If been worn for a non-medical reason, such as running or standing up for long hours on the job, its more logical to start with a knee-high pair and If you’re wearing the stockings for a medical condition, your physician will determine what’s best for you.
What do the Compression Ratings Mean?
Compression stockings come in four or five main levels of compression. This refers to the amount of pressure (measured in millimeters of mercury, or mmHg) applied to the leg. The higher the number, the better the compression. As a general rule, gentle or very light compression (under 15 mmHg) is for healthy people, such as pregnant women who have weary or fatigued legs from sitting or standing all day.
Moderate compression (15 to 20 mmHg) can avert DVT in airline passengers or help with minor leg inflammation. Higher compression levels (20 to 30 mmHg, 30 to 40 mmHg, or more than 40 mmHg), are for medical uses such as varicose veins, edema, and preventing blood clots post-surgery.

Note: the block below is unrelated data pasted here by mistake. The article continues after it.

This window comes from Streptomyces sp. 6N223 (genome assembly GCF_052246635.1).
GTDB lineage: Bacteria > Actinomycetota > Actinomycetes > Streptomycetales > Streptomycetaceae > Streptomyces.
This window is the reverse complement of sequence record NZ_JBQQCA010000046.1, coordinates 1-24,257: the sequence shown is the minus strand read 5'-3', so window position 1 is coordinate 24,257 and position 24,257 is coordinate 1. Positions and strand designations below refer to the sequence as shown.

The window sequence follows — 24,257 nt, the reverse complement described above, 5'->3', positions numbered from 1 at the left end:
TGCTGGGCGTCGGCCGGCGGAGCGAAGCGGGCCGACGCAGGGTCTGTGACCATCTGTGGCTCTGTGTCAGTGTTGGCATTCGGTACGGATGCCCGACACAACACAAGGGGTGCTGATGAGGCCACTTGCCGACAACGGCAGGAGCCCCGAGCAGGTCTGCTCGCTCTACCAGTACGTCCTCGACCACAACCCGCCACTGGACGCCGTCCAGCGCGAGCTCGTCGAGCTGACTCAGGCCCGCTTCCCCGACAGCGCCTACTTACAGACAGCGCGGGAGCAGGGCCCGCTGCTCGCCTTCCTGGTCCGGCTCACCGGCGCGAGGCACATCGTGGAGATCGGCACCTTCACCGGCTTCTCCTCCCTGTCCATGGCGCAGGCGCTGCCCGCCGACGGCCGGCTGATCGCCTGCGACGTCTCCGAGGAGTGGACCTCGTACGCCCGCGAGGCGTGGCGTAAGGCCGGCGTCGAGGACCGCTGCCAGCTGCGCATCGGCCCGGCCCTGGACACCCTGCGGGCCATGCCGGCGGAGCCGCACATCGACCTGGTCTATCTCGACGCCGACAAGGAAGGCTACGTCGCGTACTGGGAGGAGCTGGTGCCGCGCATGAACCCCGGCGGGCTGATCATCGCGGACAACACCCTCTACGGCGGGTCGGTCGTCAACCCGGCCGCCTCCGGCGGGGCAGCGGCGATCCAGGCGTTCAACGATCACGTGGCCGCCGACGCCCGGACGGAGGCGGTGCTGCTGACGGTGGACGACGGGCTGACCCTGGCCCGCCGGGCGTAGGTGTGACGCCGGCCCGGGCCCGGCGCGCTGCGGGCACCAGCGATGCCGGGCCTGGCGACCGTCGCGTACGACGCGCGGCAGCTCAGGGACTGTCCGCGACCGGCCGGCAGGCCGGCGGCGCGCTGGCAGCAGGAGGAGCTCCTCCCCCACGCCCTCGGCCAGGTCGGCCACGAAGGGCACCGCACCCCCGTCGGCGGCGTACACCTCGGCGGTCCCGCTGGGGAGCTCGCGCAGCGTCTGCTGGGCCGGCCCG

How long Should the Stockings be Worn?
This depends on the reasons for wearing them in the first place. If it’s due to issues related to the veins, the stockings can be worn all day and removed when going to bed or when relaxing at home. If you’re wearing them post-surgery, it’s recommended they be worn if you’ll be standing or sitting for a long period of time.
Note: If you have a medical condition, the first talk with your doctor about whether you might benefit from compression stockings and what type suits you best. If you’re healthy and want to try using them because of a long flight, a long drive, a job that requires lots of standing, or another non-medical reason (sports), you can experiment to see what’s most comfy and works best for you, starting with a low compression level.